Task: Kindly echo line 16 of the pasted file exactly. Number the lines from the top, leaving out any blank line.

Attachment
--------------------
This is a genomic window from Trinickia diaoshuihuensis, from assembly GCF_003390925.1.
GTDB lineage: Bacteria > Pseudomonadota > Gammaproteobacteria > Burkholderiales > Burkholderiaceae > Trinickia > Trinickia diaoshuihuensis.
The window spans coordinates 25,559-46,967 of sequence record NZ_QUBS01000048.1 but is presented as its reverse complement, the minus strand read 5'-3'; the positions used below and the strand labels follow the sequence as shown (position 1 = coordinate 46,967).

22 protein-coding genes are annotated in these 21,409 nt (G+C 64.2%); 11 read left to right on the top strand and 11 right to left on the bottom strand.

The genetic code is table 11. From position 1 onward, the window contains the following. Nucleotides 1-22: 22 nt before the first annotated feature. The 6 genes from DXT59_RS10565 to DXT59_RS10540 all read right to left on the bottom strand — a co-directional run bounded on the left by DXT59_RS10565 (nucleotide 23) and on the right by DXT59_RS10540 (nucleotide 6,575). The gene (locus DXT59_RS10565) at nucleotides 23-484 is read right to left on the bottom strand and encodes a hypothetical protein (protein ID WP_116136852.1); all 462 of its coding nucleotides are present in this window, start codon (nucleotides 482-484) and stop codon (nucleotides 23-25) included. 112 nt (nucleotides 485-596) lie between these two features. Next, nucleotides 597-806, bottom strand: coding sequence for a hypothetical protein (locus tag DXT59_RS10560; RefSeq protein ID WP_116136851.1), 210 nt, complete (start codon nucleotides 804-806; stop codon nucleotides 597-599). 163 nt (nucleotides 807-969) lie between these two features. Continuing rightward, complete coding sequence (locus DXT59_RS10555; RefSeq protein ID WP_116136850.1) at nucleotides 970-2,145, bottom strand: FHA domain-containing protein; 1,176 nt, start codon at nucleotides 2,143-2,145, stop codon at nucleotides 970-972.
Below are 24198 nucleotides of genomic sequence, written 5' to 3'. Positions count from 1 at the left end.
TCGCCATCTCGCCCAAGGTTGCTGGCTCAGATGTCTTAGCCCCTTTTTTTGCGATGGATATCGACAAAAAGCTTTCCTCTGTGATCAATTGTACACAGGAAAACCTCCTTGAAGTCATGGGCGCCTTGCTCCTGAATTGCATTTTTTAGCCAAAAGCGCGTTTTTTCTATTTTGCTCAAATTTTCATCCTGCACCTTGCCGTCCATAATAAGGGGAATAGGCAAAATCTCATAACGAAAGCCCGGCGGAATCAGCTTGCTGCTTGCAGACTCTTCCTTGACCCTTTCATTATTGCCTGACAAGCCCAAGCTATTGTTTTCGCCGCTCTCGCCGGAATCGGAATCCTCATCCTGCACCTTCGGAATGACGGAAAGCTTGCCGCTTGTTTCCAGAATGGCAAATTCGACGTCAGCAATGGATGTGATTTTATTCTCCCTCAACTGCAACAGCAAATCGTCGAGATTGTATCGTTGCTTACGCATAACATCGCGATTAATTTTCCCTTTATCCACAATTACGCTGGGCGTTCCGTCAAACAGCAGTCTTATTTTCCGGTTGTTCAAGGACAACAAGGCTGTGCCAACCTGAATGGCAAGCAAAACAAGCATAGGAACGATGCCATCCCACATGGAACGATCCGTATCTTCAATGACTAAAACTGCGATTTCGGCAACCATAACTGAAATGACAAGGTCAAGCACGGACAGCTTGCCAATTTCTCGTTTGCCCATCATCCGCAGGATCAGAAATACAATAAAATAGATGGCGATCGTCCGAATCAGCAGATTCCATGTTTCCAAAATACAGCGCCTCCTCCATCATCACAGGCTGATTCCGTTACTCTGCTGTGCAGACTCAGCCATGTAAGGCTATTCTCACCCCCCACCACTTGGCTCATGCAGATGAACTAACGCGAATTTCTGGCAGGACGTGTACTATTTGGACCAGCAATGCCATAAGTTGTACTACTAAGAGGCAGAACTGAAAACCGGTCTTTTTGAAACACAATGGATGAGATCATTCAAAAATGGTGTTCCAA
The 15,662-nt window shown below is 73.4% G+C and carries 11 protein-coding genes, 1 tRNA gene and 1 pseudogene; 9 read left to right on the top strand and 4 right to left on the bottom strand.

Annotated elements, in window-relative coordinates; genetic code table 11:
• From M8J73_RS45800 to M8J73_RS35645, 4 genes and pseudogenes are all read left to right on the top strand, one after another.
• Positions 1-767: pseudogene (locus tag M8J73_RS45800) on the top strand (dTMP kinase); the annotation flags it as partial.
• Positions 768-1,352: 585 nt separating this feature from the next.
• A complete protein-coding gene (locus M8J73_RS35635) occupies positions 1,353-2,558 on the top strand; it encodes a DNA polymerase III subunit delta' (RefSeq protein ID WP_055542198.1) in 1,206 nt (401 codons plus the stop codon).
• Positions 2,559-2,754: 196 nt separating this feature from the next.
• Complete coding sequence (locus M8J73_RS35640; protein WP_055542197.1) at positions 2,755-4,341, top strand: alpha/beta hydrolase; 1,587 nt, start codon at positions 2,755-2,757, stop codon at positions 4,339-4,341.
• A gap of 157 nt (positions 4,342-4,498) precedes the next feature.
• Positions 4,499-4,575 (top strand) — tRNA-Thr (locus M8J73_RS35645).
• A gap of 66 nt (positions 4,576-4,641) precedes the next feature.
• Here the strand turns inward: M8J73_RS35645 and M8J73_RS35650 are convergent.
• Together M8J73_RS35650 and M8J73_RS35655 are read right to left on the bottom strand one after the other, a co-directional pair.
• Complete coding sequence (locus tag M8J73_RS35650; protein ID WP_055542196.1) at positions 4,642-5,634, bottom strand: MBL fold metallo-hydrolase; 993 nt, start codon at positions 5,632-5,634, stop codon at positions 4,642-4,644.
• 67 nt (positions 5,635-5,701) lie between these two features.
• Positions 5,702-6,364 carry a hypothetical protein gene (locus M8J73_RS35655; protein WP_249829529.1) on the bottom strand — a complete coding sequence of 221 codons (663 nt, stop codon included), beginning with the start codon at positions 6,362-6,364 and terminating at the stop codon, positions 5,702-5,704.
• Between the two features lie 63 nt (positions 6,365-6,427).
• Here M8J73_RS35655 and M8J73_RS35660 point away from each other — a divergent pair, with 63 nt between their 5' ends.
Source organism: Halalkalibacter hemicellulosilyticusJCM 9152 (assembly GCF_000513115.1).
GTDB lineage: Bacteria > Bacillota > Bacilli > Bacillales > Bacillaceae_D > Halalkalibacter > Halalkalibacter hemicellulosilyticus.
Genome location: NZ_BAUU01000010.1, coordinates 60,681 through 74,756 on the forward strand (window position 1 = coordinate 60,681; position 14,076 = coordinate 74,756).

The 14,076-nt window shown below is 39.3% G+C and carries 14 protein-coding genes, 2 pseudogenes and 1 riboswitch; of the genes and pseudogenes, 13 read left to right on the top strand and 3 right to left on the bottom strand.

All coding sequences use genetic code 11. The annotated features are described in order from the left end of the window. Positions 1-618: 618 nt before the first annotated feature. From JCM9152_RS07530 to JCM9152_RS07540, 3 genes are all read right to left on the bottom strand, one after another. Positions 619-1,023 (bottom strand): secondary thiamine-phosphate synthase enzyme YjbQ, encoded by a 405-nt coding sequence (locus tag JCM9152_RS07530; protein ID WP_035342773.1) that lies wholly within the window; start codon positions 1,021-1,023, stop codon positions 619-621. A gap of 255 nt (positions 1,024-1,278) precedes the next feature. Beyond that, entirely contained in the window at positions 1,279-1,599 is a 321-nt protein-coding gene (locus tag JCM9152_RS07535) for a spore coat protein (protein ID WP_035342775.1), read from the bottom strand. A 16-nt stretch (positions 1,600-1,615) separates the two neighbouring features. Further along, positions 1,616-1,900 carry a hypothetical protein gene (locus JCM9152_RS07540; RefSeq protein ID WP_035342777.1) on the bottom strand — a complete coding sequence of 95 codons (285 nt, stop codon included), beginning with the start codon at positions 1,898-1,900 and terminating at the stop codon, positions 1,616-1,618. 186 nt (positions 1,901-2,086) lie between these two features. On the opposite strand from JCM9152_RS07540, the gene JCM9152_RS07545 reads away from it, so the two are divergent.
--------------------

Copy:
• A gap of 157 nt (positions 4,342-4,498) precedes the next feature.